Thankfully there are plenty of steps you can take to ensure that your pool is heated to a pleasant temperature while causing minimal damage to the environment. Firstly, gathering energy using solar panels has become a very popular way to reduce consumption of electricity as well as decreasing utility bills. Many businesses offer solar panels specifically for swimming pools.

Additionally, installing an energy efficient heat pump or boiler to work in conjunction with your solar panels can be hugely beneficial.

Cover it!

Finally, it is worth remembering that there are many benefits to investing in a pool cover. When you cover your pool you increase its heat retention which stops you from having to power a pump or boiler to keep it warm. This works in conjunction with the solar panels and eco-friendly heating system that you have already had installed.

Additionally, you cover helps to keep out dirt and other detritus that can enter the pool, bringing in bacteria. Anything that you can do to keep bacteria out will be helpful in terms of keeping it clean.

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Features

4 Ways To Get a Green House in 2018

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green house and homes
Featured Image From Shutterstock - By Photographee.eu

Demand for green houses is surging. In 2020, almost 20% of all homes on the market will be green.

If you would like to buy a green home, this is a great time to look into it. Prices are still pretty low and there are a lot more financing options available than there were right after the recession.

If you’re thinking about buying a house, now could be a very good time to make the move! A number of factors in the housing market right now mean that you might be able to afford your dream home. Although in many parts of the country house prices are still rising, if you do your research and plan wisely, there are lots of good schemes to help you get your foot on the property ladder, or trade up to the house you’ve always wanted.

Interest Rates and Stamp Duty

Although the Bank of England raised interest rates by 0.25% recently, they remain very low, which is good news if you’re thinking of taking out a mortgage. However, rates may not stay low and it’s predicted that there’ll be a further rate rise during 2018, so don’t wait too long. Another factor that’s going to help first time buyers in particular is the Chancellor’s decision to abolish stamp duty for first timers purchasing properties for under £300,000.

Different options

For many people looking to buy a green home, raising a deposit of between 5% and 20% may not be a realistic option, in which case there are a growing number of schemes to help. Increasingly popular are shared ownership schemes, through which the buyer pays a percentage of the full value of the property (typically between 25% and 75%) and the local council or a housing association pays the rest, and takes part ownership. This is suitable for buyers who may struggle to meet the up-front costs of buying outright. There will often be a service charge or management fees to pay in addition to the mortgage. The Government’s Help To Buy scheme is a good place to start looking if you’re interested in this option. This scheme is now available to people looking to buy green homes too.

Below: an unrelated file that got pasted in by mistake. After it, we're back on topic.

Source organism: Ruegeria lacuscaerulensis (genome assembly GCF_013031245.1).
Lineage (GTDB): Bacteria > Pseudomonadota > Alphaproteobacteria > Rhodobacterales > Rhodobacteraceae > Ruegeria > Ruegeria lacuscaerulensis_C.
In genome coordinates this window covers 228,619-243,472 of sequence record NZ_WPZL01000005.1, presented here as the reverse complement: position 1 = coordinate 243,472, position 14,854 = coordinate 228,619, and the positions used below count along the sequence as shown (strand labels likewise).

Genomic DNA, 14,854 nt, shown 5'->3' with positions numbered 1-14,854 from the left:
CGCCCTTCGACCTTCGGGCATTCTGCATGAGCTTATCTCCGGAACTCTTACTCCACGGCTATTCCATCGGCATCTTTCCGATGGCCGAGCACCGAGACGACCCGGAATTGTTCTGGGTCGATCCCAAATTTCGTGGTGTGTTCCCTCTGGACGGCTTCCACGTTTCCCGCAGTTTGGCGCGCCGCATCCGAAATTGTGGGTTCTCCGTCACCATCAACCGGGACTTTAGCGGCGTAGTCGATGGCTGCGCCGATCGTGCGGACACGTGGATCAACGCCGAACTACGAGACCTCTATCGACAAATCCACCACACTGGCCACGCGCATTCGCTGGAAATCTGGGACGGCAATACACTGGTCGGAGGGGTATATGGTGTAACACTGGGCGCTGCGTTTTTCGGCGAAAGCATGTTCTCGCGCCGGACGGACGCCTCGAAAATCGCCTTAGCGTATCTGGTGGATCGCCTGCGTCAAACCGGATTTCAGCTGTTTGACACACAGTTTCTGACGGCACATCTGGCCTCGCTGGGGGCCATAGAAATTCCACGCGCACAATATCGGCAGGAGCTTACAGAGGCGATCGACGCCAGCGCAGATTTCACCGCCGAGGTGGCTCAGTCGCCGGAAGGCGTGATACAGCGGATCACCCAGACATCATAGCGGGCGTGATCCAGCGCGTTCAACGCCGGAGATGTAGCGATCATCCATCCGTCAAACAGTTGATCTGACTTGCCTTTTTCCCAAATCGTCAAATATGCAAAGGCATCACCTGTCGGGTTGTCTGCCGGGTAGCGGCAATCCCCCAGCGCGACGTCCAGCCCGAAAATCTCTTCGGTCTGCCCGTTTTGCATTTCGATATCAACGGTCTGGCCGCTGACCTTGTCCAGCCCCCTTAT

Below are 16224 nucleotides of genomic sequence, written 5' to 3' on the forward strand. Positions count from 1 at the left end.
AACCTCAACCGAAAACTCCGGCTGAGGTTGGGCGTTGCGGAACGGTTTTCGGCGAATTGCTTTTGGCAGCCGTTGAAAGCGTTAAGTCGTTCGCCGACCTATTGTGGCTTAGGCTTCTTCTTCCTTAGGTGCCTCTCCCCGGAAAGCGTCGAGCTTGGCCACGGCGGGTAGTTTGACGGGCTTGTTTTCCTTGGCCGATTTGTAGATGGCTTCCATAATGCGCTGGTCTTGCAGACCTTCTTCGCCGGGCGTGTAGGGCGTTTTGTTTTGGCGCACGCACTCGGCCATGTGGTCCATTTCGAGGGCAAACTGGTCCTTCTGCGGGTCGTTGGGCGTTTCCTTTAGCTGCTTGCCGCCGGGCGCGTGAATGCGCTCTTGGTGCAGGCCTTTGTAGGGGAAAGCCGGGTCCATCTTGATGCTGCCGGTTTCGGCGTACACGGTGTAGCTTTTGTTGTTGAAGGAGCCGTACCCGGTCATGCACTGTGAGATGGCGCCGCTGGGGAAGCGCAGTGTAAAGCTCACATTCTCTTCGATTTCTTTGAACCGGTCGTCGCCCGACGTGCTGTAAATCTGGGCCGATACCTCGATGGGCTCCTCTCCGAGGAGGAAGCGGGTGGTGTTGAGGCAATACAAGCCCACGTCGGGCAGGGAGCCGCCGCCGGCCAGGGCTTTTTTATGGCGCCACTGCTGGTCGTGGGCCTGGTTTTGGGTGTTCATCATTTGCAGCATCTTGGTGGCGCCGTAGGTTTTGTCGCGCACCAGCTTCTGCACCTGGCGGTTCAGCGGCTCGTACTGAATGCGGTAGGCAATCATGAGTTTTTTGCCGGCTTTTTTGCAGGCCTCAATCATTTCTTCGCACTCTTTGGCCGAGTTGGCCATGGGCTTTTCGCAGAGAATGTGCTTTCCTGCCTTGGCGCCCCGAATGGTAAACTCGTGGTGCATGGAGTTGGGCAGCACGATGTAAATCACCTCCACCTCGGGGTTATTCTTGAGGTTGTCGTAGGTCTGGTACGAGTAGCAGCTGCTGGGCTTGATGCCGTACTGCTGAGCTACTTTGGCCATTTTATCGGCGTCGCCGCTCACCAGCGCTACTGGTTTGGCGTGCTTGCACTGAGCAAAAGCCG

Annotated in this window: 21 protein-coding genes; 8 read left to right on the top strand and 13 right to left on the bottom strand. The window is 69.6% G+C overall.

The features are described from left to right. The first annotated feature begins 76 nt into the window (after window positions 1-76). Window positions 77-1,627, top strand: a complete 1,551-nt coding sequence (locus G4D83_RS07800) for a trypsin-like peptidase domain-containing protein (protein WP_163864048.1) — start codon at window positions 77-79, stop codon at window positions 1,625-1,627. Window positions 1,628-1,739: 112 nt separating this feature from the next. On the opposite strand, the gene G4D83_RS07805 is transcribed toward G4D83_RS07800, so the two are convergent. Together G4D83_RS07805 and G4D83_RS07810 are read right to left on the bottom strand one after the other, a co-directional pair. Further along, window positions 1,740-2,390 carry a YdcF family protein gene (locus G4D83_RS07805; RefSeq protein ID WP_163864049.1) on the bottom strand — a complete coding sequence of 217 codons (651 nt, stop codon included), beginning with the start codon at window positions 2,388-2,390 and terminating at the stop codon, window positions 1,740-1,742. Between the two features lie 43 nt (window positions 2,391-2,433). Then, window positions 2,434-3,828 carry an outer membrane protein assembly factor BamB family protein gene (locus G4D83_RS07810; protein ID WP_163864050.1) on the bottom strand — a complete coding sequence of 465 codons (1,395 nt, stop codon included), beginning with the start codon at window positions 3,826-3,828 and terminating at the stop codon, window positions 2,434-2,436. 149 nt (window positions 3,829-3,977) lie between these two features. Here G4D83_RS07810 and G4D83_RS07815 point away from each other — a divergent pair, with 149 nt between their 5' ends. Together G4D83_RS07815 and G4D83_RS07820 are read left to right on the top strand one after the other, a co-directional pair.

ISA Options

If you’re still saving for a deposit, another scheme is the Help to Buy ISA. You can get a 25% boost to your savings on amounts up to £200 per month with this scheme. It’s only open to first time buyers and you can claim a maximum of £3000.

Other costs

Green home buyers are going to run into a number of other ancillary costs, most of which are common to other homebuyers.

When calculating how much you can afford, it’s vitally important to remember that buying a house comes with a whole host of other costs. Depending on the cost of the property that you’re buying, you may have to pay stamp duty of anywhere between 1% and 5%. There’ll be estate agents fee if you’re also selling a property, although there are a wide range of online estate agents operating such as Purple Bricks or Right Move that have lower fees than traditional high street companies. Conveyancing costs to a solicitor can add another £1000-£3000 and you may need to take out life insurance and hire a moving firm.

There are other initial costs such as, fixing parts of the home that aren’t upto your taste. Getting new furniture to fill up all the new-found space in your new home. If you are moving away from the city, you need to consider the cost of transportation as well, as it can take up quite a lot over time. Take your time, do your homework and shop around and soon you could be getting the keys to your perfect home.

I hope this article was useful for you to learn more about the basics that you need to be aware of before you start the process of buying your first home. If you have any doubts with regards to this, let us know through the comments and we will be glad to help you out. If you have any suggestions regarding how we can improve the article, let us know them through the comments as well for us to improve.

Do you have any other reservations against buying your first home? Do you see your house as an asset or a liability? Do you think it is important for everyone to get themselves a new home? Let us know through the comments.